Only by looking at religion from a sociological perspective can we understand and explain why people believe in a particular God. People such as Pickowicz deny the value of such explanations, preferring to let their Bible do the talking. It is impossible to have a reasonable conversation with people who think in this manner. For them, God has spoken, and any knowledge, be it sociological or neurological, that doesn’t affirm the Biblical narrative, is rejected out of hand.

Pickowicz, like Calvin, thinks that when put in circumstances where death is a distinct and imminent possibility, atheists will abandon their godlessness and cry out to God. And evidence for this? There is none. I am sure there are stories of atheists crying out for God when dying, just as there are stories of Christians cursing God when facing death. Again, there are numerous reasons for why these things happen, but Pickowicz rejects them all, assured that all atheists KNOW there is a God and when they die they will cry out to the Christian God. (I would love to hear Pickowicz’s explanation for the fact that most people, when they die, will call out for some other God besides the Christian one.)

Christopher Hitchens, arguably one of the most notable atheists of our generation, died December 15, 2011. Detailing Hitchens’ final days, Ian McEwan of the New York Times wrote:

The place where Christopher Hitchens spent his last few weeks was hardly bookish, but he made it his own. Close to downtown Houston is the Medical Center, a cluster of high-rises like La Défense of Paris, or London’s City, a financial district of a sort, where the common currency is illness…..

….. While I was with him another celebration took place in far away London, with Stephen Fry as host in the Festival Hall to reflect on the life and times of Christopher Hitchens. We helped him out of bed and into a chair and set my laptop in front of him. Alexander delved into the Internet with special passwords to get us linked to the event. He also plugged in his own portable stereo speakers. We had the sound connection well before the vision and what we heard was astounding, and for Christopher, uplifting. It was the noise of 2,000 voices small-talking before the event. Then we had a view from the stage of the audience, packed into their rows.

They all looked so young. I would have guessed that nearly all of them would have opposed Christopher strongly over Iraq. But here they were, and in cinemas all over the country, turning out for him. Christopher grinned and raised a thin arm in salute. Close family and friends may be in the room with you, but dying is lonely, the confinement is total. He could see for himself that the life outside this small room had not forgotten him. For a moment, pace Larkin, it was by way of the Internet that the world stretched a hand toward him.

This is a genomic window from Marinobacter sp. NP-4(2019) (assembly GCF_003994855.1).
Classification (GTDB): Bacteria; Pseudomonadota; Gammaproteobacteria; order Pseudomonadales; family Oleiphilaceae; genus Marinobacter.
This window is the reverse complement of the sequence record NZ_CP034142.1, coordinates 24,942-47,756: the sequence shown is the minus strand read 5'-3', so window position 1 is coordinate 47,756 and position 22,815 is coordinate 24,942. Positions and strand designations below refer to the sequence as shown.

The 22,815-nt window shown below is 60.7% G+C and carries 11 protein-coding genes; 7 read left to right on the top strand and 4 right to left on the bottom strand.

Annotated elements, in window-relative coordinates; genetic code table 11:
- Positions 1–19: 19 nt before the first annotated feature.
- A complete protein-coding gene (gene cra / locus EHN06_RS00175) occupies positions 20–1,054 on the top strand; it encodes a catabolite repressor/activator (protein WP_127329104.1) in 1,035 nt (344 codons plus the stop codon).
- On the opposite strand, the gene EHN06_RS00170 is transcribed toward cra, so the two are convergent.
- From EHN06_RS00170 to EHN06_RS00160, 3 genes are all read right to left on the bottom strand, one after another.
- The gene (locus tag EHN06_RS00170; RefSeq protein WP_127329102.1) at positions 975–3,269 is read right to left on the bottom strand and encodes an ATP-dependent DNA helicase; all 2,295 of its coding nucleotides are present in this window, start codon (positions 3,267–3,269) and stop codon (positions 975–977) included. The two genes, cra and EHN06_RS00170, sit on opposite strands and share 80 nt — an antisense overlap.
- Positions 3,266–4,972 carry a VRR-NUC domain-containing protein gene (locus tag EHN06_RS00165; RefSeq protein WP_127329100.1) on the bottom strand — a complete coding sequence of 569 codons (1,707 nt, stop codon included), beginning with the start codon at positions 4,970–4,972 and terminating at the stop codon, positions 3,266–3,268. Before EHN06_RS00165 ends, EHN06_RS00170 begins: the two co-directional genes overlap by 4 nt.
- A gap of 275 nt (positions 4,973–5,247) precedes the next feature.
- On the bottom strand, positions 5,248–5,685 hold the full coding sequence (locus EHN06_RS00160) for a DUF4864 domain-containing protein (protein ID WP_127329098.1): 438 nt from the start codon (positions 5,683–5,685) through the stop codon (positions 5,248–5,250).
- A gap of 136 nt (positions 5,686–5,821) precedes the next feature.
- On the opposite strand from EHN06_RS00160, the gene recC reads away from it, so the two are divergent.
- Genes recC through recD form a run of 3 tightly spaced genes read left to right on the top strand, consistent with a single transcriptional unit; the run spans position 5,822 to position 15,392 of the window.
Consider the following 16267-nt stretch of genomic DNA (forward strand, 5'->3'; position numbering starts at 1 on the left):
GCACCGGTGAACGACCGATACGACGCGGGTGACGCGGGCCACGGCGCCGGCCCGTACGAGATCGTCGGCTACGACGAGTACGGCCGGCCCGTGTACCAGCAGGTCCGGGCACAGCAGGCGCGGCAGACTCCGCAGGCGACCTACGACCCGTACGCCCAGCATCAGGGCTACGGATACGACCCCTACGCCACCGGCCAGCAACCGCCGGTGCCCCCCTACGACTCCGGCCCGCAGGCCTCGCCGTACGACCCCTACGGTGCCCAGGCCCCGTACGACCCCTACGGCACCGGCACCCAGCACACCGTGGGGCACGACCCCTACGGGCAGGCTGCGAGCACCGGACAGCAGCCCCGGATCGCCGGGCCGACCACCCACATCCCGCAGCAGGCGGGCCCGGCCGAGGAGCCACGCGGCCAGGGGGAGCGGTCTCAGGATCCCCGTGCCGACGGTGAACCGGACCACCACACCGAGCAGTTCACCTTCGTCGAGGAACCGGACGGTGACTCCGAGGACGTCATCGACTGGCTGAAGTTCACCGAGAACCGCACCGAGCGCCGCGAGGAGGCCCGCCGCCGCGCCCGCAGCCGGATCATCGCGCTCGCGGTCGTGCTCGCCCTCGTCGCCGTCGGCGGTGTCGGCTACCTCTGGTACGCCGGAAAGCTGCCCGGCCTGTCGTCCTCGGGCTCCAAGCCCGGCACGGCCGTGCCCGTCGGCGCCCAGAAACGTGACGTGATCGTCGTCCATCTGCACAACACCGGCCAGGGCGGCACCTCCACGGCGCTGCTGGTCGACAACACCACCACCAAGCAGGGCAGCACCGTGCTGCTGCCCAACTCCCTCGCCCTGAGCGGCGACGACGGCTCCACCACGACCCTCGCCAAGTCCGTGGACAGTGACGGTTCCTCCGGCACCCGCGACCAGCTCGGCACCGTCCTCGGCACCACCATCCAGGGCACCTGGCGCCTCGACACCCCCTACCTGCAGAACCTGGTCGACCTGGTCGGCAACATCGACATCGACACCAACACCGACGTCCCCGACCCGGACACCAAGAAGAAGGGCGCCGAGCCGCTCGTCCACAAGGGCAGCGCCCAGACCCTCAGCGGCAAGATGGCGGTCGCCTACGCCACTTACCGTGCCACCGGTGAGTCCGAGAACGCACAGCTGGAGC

The next morning, at Christopher’s request, Alexander and I set up a desk for him under a window. We helped him and his pole with its feed-lines across the room, arranged pillows on his chair, adjusted the height of his laptop. Talking and dozing were all very well, but Christopher had only a few days to produce 3,000 words on Ian Ker’s biography of Chesterton.

Whenever people talk of Christopher’s journalism, I will always think of this moment.

Consider the mix. Constant pain, weak as a kitten, morphine dragging him down, then the tangle of Reformation theology and politics, Chesterton’s romantic, imagined England suffused with the kind of Catholicism that mediated his brush with fascism and his taste for paradox, which Christopher wanted to debunk. At intervals, Christopher’s head would droop, his eyes close, then with superhuman effort he would drag himself awake to type another line. His long memory served him well, for he didn’t have the usual books on hand for this kind of thing. When it’s available, read the review. His unworldly fluency never deserted him, his commitment was passionate, and he never deserted his trade. He was the consummate writer, the brilliant friend. In Walter Pater’s famous phrase, he burned “with this hard gem-like flame.” Right to the end.

So much for atheists leaving this world screaming for God. Hitchens entered the foxhole of mortality, knowing that thoughts of God were for those unable to face the brutality of death. Hitchens died as he lived, a man who held true to his godlessness until the end. (If you have not read Hitchens’ final book Mortality, I encourage you to do so.)

I know there is nothing I can write that will change Pickowicz’s God-addled mind. But perhaps time will. Pickowicz is a young guy who has not experienced much of life. I can only hope that he will get to know a few flesh-and-blood atheists before he dies. I hope he will have the opportunity to observe not only how atheists live but how they die. I am confident that the young preacher will find that dying atheists hold true to their convictions until the end. Unlike countless Christians when faced with death who have to be reassured of their salvation, atheists will need no such reassurance. Atheists knows that death is the end. All that remains are the memories their friends and families have of a well-lived life. And that, my friend, is enough.

Bruce Gerencser